nachricht Cherned up to the maximum
10.07.2020 | Max-Planck-Institut für Chemische Physik fester Stoffe

nachricht Porous graphene ribbons doped with nitrogen for electronics and quantum computing
09.07.2020 | University of Basel

All articles from Physics and Astronomy >>>

The most recent press releases about innovation >>>

Die letzten 5 Focus-News des innovations-reports im Überblick:

Im Focus: The spin state story: Observation of the quantum spin liquid state in novel material

New insight into the spin behavior in an exotic state of matter puts us closer to next-generation spintronic devices

Aside from the deep understanding of the natural world that quantum physics theory offers, scientists worldwide are working tirelessly to bring forth a...

Im Focus: Excitation of robust materials

Kiel physics team observed extremely fast electronic changes in real time in a special material class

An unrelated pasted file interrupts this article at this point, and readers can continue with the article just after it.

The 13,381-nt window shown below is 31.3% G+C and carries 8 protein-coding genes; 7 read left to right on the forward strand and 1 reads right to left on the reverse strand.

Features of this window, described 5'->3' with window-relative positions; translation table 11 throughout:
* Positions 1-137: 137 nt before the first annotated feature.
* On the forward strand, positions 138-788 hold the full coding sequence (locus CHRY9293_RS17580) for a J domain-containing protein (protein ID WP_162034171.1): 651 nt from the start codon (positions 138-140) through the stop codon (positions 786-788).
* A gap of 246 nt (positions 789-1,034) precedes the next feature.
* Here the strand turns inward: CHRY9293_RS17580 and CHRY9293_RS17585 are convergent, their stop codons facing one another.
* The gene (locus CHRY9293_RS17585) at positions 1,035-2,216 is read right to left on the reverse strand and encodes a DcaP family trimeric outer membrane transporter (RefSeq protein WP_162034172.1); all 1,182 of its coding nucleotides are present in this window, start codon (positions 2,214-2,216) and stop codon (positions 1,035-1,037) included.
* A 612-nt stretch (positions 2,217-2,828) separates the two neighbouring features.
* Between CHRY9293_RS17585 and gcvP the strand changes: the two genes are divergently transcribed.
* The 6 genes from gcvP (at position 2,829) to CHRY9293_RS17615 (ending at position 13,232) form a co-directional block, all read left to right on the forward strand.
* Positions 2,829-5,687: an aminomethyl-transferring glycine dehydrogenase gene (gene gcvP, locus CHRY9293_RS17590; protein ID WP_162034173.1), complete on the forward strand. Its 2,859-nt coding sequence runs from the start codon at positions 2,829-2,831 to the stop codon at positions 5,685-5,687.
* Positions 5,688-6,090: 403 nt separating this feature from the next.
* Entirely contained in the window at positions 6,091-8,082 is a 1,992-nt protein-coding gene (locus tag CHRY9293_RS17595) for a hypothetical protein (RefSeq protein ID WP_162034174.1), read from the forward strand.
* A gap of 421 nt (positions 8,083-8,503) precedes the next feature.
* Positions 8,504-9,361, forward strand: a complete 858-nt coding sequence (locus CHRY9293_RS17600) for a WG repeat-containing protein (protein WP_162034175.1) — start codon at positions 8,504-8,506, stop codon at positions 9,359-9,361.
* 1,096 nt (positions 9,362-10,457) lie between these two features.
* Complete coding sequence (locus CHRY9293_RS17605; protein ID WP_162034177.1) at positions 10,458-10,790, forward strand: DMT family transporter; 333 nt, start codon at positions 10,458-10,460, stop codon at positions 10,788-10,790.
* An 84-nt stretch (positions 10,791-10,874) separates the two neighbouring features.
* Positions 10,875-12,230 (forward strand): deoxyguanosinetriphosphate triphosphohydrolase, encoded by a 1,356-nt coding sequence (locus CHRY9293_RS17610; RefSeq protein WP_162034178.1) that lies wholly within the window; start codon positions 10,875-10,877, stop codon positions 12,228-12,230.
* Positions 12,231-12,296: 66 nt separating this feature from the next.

In physics, they are currently the subject of intensive research; in electronics, they could enable completely new functions. So-called topological materials...

Im Focus: Electrons in the fast lane

Solar cells based on perovskite compounds could soon make electricity generation from sunlight even more efficient and cheaper. The laboratory efficiency of these perovskite solar cells already exceeds that of the well-known silicon solar cells. An international team led by Stefan Weber from the Max Planck Institute for Polymer Research (MPI-P) in Mainz has found microscopic structures in perovskite crystals that can guide the charge transport in the solar cell. Clever alignment of these "electron highways" could make perovskite solar cells even more powerful.